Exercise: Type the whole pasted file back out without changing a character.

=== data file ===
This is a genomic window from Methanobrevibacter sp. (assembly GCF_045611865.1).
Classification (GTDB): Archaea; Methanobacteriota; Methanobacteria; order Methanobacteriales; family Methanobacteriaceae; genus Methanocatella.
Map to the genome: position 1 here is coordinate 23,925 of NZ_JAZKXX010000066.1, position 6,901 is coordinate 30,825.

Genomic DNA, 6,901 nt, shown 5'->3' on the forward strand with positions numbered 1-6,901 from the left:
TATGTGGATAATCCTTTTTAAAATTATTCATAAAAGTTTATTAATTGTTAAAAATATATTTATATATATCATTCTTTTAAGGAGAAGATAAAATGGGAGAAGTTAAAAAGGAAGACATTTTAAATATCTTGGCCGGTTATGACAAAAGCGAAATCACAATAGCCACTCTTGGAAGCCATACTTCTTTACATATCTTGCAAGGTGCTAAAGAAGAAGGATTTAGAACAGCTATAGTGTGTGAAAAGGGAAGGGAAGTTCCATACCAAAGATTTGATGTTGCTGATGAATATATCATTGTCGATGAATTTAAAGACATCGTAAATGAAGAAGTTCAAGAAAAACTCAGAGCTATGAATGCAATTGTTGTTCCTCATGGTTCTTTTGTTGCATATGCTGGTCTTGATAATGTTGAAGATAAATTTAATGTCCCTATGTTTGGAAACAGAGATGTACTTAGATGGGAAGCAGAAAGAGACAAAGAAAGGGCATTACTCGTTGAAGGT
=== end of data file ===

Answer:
This is a genomic window from Methanobrevibacter sp. (assembly GCF_045611865.1).
Classification (GTDB): Archaea; Methanobacteriota; Methanobacteria; order Methanobacteriales; family Methanobacteriaceae; genus Methanocatella.
Map to the genome: position 1 here is coordinate 23,925 of NZ_JAZKXX010000066.1, position 6,901 is coordinate 30,825.

Genomic DNA, 6,901 nt, shown 5'->3' on the forward strand with positions numbered 1-6,901 from the left:
TATGTGGATAATCCTTTTTAAAATTATTCATAAAAGTTTATTAATTGTTAAAAATATATTTATATATATCATTCTTTTAAGGAGAAGATAAAATGGGAGAAGTTAAAAAGGAAGACATTTTAAATATCTTGGCCGGTTATGACAAAAGCGAAATCACAATAGCCACTCTTGGAAGCCATACTTCTTTACATATCTTGCAAGGTGCTAAAGAAGAAGGATTTAGAACAGCTATAGTGTGTGAAAAGGGAAGGGAAGTTCCATACCAAAGATTTGATGTTGCTGATGAATATATCATTGTCGATGAATTTAAAGACATCGTAAATGAAGAAGTTCAAGAAAAACTCAGAGCTATGAATGCAATTGTTGTTCCTCATGGTTCTTTTGTTGCATATGCTGGTCTTGATAATGTTGAAGATAAATTTAATGTCCCTATGTTTGGAAACAGAGATGTACTTAGATGGGAAGCAGAAAGAGACAAAGAAAGGGCATTACTCGTTGAAGGT